Have you ever heard the phrase, “It’s in the bones” or that heard that you might feel something “deep in your bones”? Essentially, it means that when you learn or understand something so deeply that it becomes a part of you. “While bones frequently evoke images of death, they also may evoke resilient images of life, vitality, and regeneration”.
In my life, I’ve learned a few truths that I now hold in my bones. The first, is that I am fearfully and wonderfully made. God formed my flesh and my bones amidst many trials that started in my mothers womb, and it’s a miracle I am alive. God loves me. It’s in my bones. As a mother, that reality was cemented more so during the pregnancy of each of my two children. I thought often about the tumultuous start I had in the womb and prayed over my children has God was knitting Eli and Boaz together in my own.
The second truth I hold in my bones is that I am continually needing to make space for the tension being a leader and being a follower. I believe I was born to lead. It’s in my bones. I come from a family of strong women who exhibited leadership in so many areas of their life, both inside and (mostly) outside the Church. As I look back over my journey, I see many areas where God has uniquely gifted me with leadership. But I’ve also been blessed to be a follower. I’ll be honest, being a follower doesn’t always come easy for me. Submission and followership aren’t words I regularly use in my vocabulary. But I’m practicing to continually submit my leadership to the Lord, and I have found that when I follow more closely, I lead more strongly.
This weeks reading helped me understand another truth. I am a learner. It’s in my bones. Rowntree reminded me that deep learning, the kind that settles in your bones, comes by way of developing our understandings of new learnings, and “to get plenty of practice in applying it to whatever situations or problems it is supposed to relate to.”
As I think about what I’m hoping to learn through writing my dissertation, I feel like I might be articulating things that I already know in my bones. I’ve moved beyond the surface learning of faith, vocation, and service, and I’m moving towards voicing my deep learnings. “Knowledge is not a commodity to be picked up ready-made, as if from a supermarket shelf. Instead, you need to be involved in the making of your knowledge.” Even as I’ve been working on my annotated bibliography, I’ve realized that the texts I’ve picked have been exactly as Rowntree mentioned. In essence, I’m being “bombarded with new ideas, new perspectives on ideas you already have, new connections between ideas, ideas that conflict with or transform your existing ideas – together with a whole new vocabulary with which to talk about them.”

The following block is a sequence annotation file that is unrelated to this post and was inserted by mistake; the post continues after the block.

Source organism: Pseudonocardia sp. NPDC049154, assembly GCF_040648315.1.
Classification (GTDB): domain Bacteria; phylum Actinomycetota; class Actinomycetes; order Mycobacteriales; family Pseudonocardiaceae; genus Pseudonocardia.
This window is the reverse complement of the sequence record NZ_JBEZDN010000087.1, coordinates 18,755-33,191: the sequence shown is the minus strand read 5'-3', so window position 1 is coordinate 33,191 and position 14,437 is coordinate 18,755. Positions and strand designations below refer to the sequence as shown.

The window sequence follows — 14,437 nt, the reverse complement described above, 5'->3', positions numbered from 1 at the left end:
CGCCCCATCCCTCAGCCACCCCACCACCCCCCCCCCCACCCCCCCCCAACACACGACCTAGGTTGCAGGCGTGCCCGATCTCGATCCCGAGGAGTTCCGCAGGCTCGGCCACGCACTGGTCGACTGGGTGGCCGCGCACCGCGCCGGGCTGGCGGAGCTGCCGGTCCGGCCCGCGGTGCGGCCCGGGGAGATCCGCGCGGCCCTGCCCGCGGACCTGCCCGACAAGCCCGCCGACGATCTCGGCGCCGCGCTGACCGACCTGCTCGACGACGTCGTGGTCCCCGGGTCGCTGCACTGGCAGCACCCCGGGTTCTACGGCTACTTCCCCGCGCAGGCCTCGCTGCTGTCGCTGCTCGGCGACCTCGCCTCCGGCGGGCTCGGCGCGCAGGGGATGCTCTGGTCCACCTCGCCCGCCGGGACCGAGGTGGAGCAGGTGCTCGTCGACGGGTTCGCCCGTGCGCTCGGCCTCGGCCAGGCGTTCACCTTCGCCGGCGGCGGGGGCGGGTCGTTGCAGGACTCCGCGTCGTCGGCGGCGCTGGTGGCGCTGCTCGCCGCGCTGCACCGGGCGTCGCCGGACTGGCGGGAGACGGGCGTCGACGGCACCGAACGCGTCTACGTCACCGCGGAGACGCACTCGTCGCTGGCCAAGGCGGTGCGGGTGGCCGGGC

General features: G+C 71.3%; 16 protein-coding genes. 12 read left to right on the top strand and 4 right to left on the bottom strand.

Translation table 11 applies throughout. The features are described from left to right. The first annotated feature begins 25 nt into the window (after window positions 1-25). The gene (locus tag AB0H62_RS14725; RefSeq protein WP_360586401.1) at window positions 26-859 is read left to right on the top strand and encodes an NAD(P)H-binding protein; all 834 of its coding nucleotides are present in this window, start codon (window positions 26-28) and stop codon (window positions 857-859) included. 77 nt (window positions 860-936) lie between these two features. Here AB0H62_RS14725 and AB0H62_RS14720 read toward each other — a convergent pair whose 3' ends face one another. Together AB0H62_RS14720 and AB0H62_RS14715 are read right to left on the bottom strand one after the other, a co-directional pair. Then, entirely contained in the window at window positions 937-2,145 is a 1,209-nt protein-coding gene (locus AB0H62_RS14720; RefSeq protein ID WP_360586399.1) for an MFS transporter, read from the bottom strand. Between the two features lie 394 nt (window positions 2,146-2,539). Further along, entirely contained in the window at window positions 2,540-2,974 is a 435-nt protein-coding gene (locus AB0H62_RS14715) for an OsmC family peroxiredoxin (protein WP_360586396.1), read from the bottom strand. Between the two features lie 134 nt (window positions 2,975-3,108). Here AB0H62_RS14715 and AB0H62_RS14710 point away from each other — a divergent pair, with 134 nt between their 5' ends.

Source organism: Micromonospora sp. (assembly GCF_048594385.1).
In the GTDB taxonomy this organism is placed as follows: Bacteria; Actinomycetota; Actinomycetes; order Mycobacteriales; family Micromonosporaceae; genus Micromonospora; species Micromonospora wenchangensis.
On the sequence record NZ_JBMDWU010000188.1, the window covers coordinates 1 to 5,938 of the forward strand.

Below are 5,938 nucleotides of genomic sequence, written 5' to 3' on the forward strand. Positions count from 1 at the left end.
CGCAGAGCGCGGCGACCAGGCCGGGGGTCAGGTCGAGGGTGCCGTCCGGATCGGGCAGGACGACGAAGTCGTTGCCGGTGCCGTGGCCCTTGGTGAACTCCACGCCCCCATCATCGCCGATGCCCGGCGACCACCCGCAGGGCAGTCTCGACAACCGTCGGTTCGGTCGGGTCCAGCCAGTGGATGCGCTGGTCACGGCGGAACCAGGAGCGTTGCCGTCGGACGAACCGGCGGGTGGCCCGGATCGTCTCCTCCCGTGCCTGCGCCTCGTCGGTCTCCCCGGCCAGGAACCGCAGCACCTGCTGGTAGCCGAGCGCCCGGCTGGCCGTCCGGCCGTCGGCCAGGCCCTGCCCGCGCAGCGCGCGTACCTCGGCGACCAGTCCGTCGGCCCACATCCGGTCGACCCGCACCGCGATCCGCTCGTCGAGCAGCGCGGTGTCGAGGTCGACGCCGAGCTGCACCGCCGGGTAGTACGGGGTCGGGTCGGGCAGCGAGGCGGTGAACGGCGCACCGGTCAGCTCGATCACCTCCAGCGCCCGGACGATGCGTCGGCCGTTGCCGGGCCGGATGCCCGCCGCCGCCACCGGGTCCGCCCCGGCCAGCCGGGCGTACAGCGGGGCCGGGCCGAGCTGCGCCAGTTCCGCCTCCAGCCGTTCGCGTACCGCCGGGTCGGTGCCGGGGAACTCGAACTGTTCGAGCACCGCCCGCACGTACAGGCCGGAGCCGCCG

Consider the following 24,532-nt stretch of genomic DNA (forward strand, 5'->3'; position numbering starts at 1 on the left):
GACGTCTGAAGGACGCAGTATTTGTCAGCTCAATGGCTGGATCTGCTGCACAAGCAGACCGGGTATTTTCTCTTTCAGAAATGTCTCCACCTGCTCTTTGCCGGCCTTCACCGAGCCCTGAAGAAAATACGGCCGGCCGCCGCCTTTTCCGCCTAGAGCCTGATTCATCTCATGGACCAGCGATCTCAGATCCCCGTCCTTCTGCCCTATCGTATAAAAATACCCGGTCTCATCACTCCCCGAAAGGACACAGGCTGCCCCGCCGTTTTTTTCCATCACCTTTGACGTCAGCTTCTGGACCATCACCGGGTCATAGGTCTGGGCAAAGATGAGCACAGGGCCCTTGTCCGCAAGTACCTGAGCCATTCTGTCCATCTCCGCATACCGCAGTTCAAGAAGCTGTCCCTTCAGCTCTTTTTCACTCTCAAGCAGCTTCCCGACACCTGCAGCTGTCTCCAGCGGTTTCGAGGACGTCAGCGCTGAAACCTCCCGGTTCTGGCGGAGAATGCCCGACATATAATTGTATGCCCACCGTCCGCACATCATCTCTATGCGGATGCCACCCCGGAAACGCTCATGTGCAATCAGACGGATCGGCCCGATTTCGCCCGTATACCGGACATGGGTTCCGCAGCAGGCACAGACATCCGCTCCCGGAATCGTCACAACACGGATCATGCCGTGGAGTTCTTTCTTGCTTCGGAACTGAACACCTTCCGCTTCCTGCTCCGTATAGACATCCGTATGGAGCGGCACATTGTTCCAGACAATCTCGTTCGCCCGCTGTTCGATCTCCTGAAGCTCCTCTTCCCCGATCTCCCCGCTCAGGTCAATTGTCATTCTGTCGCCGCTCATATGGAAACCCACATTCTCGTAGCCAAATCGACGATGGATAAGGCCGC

Folks like Rowntree, Adler, and Bayard have helped me in this season of deep learning. But I know I’m right at the start and it’s all so new. I’m still holding in tension my leadership and my followership in this program. Daily I’m reminding myself that I can do this work because I am fearfully and wonderfully made. Honestly, it’s hard to remember these truths at time. It’s all so new; it’s only just begun. But it’s going to be good. I can tell. I feel it in my bones.
*Completely unrelated to the content of this post, but these books kicked my butt in the citation department. I hope I did these right. This is why this post is late. I read nearly the entire Turabian Book to figure these out. This Turabian book will hopefully soon be in my bones too.
 Elaine Lux, “Narrative Bones: Amy Tan’s Bonesetter’s Daughter and Hugh Cook’s Homecoming Man” in The Gift of Story: Narrating Hope in a Postmoderd World, eds. Emily Griesinger and Mark Eaton (Waco, TX: Baylor University Press, 2006), 119
 Psalm 139:14 (New Revised Standard Version)
 Derek Rowntree, “Studying and Learning,” in Learn How to Study: A Virtual Tour with Derek Rowntree (n.p.: printed by the author, 2016)
 Derek Rowntree, “The art of reading critically (1),” in Learn How to Study: A Virtual Tour with Derek Rowntree (n.p.: printed by the author, 2016)